Of the four rickettsial species implicated in human infections in Australia, R. australis and R. honei cause spotted fever, which, until now, has been reported only along the eastern seaboard. Uniquely for arthropod-transmitted infections of humans, the vector of Flinders Island spotted fever has recently been shown to be Aponomma hydrosauri, a parasitic tick found on reptiles.6 This tick is found in the coastal geographic range of its host species in Tasmania, Flinders Island in Bass Strait, as well as much of southern mainland Australia, including south-eastern South Australia,11 where the cases we describe occurred. Although two of our patients gave histories suggesting arthropod bites a few days before onset of symptoms, there was no unequivocal tick exposure in any patient. This accords with the original case series of Flinders Island spotted fever, in which only four of 26 patients gave a history of tick bite, and reinforces the importance of not discounting possible tick-borne infection based on apparent lack of exposure. The interval of 2–5 days between possible tick exposure and onset of fever in two of our patients is consistent with reported incubation periods in individual cases of Flinders Island spotted fever where a tick has been isolated,4 whereas the incubation period of R. australis infection is probably somewhat longer.1 That most of our cases occurred in warmer months is also consistent with the observed seasonality of Flinders Island spotted fever,4 and with the predicted activity of A. hydrosauri.

These cases define a previously unknown focus of rickettsial spotted fever in regions of recent population growth near Adelaide, South Australia. Environmental changes bringing humans into unusual propinquity with native fauna and their arthropod ectoparasites could increase both the geographic range and number of rickettsial species causing disease. Other ecological disturbances, including climate change and complex alterations in predator–prey relationships that increase populations of biting arthropods, may also lead to increases in the incidence of arthropod-borne infection.12,13 On the other hand, our recognition of Patient 1 as a case of SFG rickettsial infection clearly resulted in heightened local awareness of this diagnosis and increased active case finding. It is possible that locally acquired cases of rickettsial infection have been presenting to clinicians for many years without being recognised. Increased awareness and improved diagnostic capability, particularly molecular-amplification and DNA-sequencing technologies, are also likely to increase the number and species range of human rickettsial diagnoses.14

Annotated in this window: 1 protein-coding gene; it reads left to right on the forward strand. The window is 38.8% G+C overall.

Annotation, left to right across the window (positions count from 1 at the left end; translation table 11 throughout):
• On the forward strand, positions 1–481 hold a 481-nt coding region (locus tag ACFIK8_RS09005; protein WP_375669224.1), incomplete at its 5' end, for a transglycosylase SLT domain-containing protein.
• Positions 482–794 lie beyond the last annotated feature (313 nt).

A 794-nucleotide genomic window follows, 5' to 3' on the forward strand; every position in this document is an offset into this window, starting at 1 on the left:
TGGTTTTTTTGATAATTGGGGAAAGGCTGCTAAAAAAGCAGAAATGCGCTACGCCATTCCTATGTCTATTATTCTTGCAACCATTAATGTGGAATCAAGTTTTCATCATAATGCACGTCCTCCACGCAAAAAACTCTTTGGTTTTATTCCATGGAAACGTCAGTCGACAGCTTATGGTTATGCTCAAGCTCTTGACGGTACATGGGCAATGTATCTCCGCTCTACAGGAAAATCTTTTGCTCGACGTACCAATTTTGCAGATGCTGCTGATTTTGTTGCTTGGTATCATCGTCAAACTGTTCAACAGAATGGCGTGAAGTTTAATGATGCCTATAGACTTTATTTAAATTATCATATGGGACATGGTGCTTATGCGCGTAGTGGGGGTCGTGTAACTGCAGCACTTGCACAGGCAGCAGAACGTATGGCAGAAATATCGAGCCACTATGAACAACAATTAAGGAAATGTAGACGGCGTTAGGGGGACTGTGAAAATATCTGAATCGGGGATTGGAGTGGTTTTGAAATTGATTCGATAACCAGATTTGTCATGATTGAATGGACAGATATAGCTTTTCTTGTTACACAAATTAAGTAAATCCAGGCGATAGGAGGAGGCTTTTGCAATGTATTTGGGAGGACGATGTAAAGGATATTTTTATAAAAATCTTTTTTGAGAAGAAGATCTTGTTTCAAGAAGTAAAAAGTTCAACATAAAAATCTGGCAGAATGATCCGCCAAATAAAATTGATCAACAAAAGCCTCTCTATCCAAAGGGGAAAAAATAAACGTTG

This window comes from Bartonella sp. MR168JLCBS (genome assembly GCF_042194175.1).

The microbiology, ecology and epidemiology of SFG rickettsial infections in South Australia require further study. Meanwhile, clinicians should be aware that rickettsial infections, particularly Flinders Island spotted fever, may occur outside previously described geographic ranges in Australia. Clinically compatible cases should be further investigated with appropriate serological and microbiological tests, and empiric doxycycline therapy should be considered to shorten the duration of illness.

1 Map of the South Australian coast, showing the locations south of Adelaide where the four patients with rickettsial spotted fever lived

2 Diffuse maculopapular rash associated with spotted fever group rickettsial infection

Patient 1


Patient 2

3 Laboratory test results for four patients with rickettsial spotted fever

Laboratory test (reference range)

Patient 1

Patient 2

Patient 3

Patient 4


White cell count (4.0–11.0 × 109/L)

3.3 × 109/L

8.6 × 109/L

8.5 × 109/L

7.8 × 109/L

Blood film

Left shift and toxic changes in neutrophils

Left shift and toxic changes in neutrophils

Left shift and toxic changes in neutrophils

Mild reactive lymphocytosis

Platelet count (150–450 × 109/L)

74 × 109/L

189 × 109/L

Normal

194 × 109/L

Alanine aminotransferase (< 50 U/L)

311

54

305

120

C-reactive protein (< 6 mg/L)

262

149

243

148

Acute SFG antibody titre

< 128 (Day 6)*

< 128 (Day 6)*

< 128 (Day 9)*

< 128 (Day 7)*

Convalescent SFG antibody titre

512 (Day 19)*

> 1024 (Day 17)*

128 (Day 33)*

< 128 (Day 18)*

Rickettsia SFG culture of buffy coat cells and skin

Buffy coat and skin negative (Day 9)

Buffy coat and skin negative (Day 8)

Buffy coat and skin negative (Day 12)

Buffy coat positive (Day 12);no skin biopsy taken

Rickettsia SFG 17 kDa gene PCR of DNA extract from tissue

Buffy coat and skin negative

Buffy coat negative; skin positive

Buffy coat negative

Buffy coat and skin negative

17 kDa gene sequence analysis

nd

Ricksettia honei (100% homology)

nd

Ricksettia honei (100% homology)


All test samples were obtained on the day of admission to hospital unless otherwise specified: * day after symptom onset; day of collection after symptom onset. All skin biopsies were obtained from the anterior abdominal wall. SFG = Spotted fever group. PCR = Polymerase chain reaction. nd = Not determined.

John R Dyer, MB BS, FRACP, Infectious Diseases Physician1
Lloyd Einsiedel, BM BS, PhD, FRACP, Infectious Diseases Advanced Trainee2
Patricia E Ferguson, BMed (Hons), Infectious Diseases Advanced Trainee3
Andie S Lee, MB BS, Infectious Diseases Advanced Trainee4
David L Gordon, PhD, FRACP, FRCPA, Director5
Nathan B Unsworth, BBiomedSc, BSc (Hons), Postgraduate Student6
Stephen R Graves, PhD, FRCPA, Director7
1 Microbiology and Infectious Diseases, Flinders Medical Centre, Adelaide, SA.
2 Australian Rickettsial Reference Laboratory, Department of Clinical and Biomedical Sciences, University of Melbourne, Geelong, VIC.
Competing interests: 

None identified.